“Bullet to the Head,” starring Sylvester Stallone. That statement alone could be the entire review. Given that title and that star, this movie is pretty much what you’d expect — only better.
Stallone plays New Orleans hit man Jimmy Bonomo. He is an extremely bad man — and by bad, I mean bad in the good way we like our anti-heroes to be bad. At 66-years-old, Stallone looks like a Donatello sculpture come to life, if the Renaissance sculptor had specialized in rendering juiced-up, tattooed elderly men. Stallone is an aesthetically complex but compelling on-screen presence that will draw you in.
When we first meet Bonomo, he’s on a job but soon discovers he’s been double-crossed. The job’s a set-up and his partner is killed. Enter Taylor Quan (Sung Kang), a Washington D.C. detective who comes to town to investigate the murder of Jimmy’s partner, a former cop who was once Quan’s partner.
Quan is an unwelcome presence, both in New Orleans and in Jimmy’s life, but the two of them need each other to figure out what went wrong. Of course, Jimmy wants to kill the responsible party or parties and Quan wants to arrest them, along with Jimmy, when their journey together is through. After all, Quan’s a cop, and that’s what cops do.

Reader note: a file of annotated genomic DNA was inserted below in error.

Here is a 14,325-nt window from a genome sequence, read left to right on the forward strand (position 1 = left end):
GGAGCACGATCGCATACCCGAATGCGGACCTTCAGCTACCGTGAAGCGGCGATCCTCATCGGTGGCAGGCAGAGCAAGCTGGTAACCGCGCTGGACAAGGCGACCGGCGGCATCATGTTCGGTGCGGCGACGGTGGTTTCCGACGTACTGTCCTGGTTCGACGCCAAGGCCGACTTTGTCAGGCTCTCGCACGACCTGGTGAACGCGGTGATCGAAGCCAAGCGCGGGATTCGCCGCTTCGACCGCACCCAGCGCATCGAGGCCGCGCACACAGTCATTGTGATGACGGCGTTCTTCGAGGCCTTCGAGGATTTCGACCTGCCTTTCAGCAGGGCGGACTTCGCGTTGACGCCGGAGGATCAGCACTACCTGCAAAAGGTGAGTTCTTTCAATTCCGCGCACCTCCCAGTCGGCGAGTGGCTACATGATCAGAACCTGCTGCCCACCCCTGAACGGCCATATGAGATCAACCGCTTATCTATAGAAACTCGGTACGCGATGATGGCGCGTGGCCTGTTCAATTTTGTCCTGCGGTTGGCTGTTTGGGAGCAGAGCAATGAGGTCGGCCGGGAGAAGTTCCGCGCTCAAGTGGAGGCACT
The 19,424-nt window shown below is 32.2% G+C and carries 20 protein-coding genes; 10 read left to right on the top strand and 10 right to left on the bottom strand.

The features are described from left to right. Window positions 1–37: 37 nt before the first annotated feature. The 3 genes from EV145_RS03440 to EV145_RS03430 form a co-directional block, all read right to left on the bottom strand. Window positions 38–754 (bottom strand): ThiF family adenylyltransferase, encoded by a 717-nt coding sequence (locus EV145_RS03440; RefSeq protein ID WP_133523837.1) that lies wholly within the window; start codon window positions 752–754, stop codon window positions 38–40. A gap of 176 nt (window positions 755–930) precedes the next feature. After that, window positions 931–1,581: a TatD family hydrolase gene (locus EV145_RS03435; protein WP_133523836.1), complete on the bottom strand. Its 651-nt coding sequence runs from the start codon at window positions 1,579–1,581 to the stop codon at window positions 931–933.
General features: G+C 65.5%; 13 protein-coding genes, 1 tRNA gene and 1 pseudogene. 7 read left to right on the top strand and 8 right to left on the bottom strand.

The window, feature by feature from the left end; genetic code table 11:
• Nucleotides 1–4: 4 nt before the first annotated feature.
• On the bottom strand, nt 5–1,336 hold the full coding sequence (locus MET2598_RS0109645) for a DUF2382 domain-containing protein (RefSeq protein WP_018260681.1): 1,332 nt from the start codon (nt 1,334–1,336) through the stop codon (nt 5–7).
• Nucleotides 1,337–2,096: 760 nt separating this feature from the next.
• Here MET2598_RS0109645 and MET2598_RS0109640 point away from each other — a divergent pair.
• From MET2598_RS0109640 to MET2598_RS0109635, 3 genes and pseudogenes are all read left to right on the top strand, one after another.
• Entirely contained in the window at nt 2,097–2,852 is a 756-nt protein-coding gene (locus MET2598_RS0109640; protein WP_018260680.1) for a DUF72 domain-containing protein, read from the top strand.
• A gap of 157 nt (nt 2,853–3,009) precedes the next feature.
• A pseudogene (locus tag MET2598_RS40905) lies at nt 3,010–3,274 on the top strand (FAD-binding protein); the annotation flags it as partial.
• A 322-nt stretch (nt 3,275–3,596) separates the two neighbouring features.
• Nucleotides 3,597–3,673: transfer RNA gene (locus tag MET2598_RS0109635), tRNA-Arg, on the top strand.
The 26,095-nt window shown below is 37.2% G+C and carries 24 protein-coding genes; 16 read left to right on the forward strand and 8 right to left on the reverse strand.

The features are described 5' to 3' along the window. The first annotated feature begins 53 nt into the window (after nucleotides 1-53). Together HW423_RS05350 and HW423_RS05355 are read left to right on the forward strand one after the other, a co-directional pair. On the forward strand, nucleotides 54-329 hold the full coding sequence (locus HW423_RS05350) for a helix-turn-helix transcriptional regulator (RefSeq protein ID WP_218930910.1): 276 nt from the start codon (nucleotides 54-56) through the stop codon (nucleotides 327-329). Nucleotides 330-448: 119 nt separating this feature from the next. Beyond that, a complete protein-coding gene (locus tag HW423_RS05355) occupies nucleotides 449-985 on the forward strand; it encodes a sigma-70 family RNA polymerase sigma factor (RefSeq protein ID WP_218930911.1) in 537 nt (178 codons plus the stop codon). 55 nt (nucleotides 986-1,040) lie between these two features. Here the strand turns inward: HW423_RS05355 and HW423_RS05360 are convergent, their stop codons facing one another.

Two things set this gratuitously violent, predictable action flick apart from the likes of recent action releases like “The Last Stand” and “Broken City”: director Walter Hill, and Stallone himself. Hill (“48 Hrs.”, “Last Man Standing”) makes the most clichéd action sequences exciting. The best example is a scene in which Kang (who could use a shot of charisma) is being chased in a parking lot.
There’s no music to accentuate the action — just great camera angles, great use of sound and a deft sense of timing. It’s a scene we’ve seen a million times but here, it’ll make your heart race instead of your eyes roll.
Jason Momoa, great in “Game of Thrones” as Khal Drogo but not quite as good as “Conan the Barbarian,” is a cool, collected monster here and really could have a terrific career playing these sorts of roles, with real potential to be one of the all-time great villain actors.
Also good is Sarah Shahi, whose tattoo artist is a nice twist on the “hot-girl-in-an-action-movie” role, even though that twist has been done before (and I’m not going to spoil things by telling you what it is).
To sum up: Stallone still has it. His trademark on-screen stoicism has served him well in his career but it’s also become a bit of a crutch (see either of “The Expendables” movies).
In “Bullet to the Head,” he holds back in the right places so that when he’s required to deliver an effective one-liner, it lands like a powerful right hook. Director Hill and Stallone also show the same restraint when it comes to the well-choreographed violence.
While I wish this movie was a little less predictable and Kang was a little more exciting, “Bullet to the Head” will absolutely satisfy anybody who’s interested enough to buy a ticket.
Three out of five stars.